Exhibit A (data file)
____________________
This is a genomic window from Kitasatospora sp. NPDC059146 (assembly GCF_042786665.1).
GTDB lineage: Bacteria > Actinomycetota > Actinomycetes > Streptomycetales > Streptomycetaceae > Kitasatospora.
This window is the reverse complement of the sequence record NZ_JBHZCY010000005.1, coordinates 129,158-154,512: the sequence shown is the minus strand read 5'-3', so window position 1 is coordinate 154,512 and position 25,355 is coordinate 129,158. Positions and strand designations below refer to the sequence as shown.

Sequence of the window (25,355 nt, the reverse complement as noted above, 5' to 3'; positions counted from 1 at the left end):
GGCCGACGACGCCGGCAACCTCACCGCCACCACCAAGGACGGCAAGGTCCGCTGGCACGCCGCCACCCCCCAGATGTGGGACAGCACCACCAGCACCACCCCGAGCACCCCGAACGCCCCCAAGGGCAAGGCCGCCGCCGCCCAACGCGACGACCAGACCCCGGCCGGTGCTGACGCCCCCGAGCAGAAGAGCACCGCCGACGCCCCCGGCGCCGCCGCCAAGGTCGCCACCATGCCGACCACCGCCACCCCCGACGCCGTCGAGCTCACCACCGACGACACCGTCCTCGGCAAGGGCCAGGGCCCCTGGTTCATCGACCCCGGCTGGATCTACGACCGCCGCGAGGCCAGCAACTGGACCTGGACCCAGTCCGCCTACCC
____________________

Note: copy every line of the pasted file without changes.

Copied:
This is a genomic window from Kitasatospora sp. NPDC059146 (assembly GCF_042786665.1).
GTDB lineage: Bacteria > Actinomycetota > Actinomycetes > Streptomycetales > Streptomycetaceae > Kitasatospora.
This window is the reverse complement of the sequence record NZ_JBHZCY010000005.1, coordinates 129,158-154,512: the sequence shown is the minus strand read 5'-3', so window position 1 is coordinate 154,512 and position 25,355 is coordinate 129,158. Positions and strand designations below refer to the sequence as shown.

Sequence of the window (25,355 nt, the reverse complement as noted above, 5' to 3'; positions counted from 1 at the left end):
GGCCGACGACGCCGGCAACCTCACCGCCACCACCAAGGACGGCAAGGTCCGCTGGCACGCCGCCACCCCCCAGATGTGGGACAGCACCACCAGCACCACCCCGAGCACCCCGAACGCCCCCAAGGGCAAGGCCGCCGCCGCCCAACGCGACGACCAGACCCCGGCCGGTGCTGACGCCCCCGAGCAGAAGAGCACCGCCGACGCCCCCGGCGCCGCCGCCAAGGTCGCCACCATGCCGACCACCGCCACCCCCGACGCCGTCGAGCTCACCACCGACGACACCGTCCTCGGCAAGGGCCAGGGCCCCTGGTTCATCGACCCCGGCTGGATCTACGACCGCCGCGAGGCCAGCAACTGGACCTGGACCCAGTCCGCCTACCC